As the debt ceiling debate in the United States steers the economy towards potential collapse, it may be time for non-Americans to think about a vacation stateside, where their money will go a lot further than it did last year. A quick survey of five currencies that float against the dollar—the euro, the yen, the pound, the Swiss franc, and the Australian dollar—shows they’ll buy about 5 to 25 percent more dollars than they did a year ago.
The pound, euro, and yen have all gained between 5 and 10 percent against the dollar since a year ago, which could amount to some decent savings for travelers from Great Britain, the Eurozone, and Japan. But the Swiss franc and Australian dollar have done far better, rising about 24 and 19 percent respectively.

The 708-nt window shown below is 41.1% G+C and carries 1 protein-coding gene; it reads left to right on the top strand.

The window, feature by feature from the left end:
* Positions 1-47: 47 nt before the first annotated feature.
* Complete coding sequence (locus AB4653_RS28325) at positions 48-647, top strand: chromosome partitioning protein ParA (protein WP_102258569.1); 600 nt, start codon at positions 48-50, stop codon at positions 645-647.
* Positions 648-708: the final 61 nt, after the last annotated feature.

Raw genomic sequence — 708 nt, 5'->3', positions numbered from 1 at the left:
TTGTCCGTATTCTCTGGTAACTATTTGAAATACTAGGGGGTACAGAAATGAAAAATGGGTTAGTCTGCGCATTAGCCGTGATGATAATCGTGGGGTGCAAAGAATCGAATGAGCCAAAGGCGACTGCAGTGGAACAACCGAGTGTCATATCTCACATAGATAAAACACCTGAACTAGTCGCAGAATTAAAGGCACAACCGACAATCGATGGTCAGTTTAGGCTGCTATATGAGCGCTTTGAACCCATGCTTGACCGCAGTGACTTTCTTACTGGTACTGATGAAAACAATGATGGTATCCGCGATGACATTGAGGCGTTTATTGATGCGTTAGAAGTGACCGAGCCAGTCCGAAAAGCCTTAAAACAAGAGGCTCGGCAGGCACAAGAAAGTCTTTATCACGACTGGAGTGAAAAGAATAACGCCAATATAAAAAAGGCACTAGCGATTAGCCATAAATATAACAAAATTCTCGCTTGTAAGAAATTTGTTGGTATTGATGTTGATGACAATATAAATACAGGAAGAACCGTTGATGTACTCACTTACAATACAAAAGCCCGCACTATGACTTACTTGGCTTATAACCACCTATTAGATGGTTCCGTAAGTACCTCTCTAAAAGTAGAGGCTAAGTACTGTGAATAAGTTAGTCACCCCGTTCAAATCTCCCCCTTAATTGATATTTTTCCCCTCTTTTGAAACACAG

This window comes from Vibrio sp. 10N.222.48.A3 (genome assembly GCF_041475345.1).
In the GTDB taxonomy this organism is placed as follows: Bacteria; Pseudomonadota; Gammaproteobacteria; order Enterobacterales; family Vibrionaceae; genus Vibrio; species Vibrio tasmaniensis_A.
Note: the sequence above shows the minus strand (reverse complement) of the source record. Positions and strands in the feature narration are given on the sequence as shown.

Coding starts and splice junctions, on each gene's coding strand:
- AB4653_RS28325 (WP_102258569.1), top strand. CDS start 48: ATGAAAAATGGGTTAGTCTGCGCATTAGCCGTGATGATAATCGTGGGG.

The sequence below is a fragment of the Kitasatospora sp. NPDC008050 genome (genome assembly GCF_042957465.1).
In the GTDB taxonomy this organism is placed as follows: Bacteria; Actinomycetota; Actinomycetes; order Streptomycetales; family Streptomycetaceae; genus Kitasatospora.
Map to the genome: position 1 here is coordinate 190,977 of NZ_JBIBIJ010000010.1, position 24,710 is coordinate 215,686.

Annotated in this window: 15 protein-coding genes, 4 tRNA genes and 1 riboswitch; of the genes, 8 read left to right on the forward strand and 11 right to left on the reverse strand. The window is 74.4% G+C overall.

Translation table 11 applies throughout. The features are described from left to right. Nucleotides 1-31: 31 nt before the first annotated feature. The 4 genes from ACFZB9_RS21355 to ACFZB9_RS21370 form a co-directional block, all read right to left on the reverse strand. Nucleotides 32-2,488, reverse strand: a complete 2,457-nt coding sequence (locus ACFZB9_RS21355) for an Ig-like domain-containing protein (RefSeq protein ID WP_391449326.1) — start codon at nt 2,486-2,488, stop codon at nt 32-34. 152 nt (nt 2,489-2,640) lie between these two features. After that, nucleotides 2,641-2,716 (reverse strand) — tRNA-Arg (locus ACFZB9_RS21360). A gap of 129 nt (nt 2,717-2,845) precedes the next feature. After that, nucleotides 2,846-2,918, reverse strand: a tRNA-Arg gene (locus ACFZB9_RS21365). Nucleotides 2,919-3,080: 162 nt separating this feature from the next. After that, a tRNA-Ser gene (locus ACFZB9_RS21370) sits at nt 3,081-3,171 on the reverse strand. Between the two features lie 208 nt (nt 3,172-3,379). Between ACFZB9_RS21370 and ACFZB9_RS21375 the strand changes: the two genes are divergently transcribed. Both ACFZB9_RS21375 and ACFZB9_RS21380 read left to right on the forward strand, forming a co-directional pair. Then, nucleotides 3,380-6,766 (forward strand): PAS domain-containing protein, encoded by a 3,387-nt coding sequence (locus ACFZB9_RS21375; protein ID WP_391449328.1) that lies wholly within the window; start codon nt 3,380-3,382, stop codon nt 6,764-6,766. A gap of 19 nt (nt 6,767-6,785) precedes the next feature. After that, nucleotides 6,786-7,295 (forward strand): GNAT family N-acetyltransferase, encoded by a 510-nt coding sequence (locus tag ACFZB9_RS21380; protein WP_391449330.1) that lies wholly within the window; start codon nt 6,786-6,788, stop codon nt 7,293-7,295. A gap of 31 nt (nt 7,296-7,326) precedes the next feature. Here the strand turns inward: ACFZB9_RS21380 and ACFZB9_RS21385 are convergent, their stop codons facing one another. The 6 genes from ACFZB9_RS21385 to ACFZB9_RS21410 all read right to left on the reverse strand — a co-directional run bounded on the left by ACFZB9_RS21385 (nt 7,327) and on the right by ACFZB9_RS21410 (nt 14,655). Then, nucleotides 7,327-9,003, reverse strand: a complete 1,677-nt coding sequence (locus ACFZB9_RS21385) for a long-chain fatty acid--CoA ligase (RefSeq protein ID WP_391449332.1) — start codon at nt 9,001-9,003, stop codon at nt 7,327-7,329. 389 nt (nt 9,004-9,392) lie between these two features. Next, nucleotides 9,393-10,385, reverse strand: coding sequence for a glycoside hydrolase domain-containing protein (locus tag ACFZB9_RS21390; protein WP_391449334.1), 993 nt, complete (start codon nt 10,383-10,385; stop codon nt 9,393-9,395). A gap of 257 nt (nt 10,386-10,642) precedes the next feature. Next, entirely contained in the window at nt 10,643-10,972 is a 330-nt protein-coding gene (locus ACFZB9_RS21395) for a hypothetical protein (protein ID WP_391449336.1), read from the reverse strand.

The Swiss franc is a typical haven during tough times and has risen in the face of the Eurozone debt crisis and Congressional waffling in the U.S. on just about anything that requires a vote. The Australian dollar is a different case entirely. It has spiked to its highest mark against he dollar since 1983, when the currency was allowed to float, thanks to an unexpected rise in inflation due to a shortage of bananas. Yes, bananas. February’s Cyclone Yasi decimated the crop in Northern Australia, sending banana prices up 470 percent.
Photo by caribb.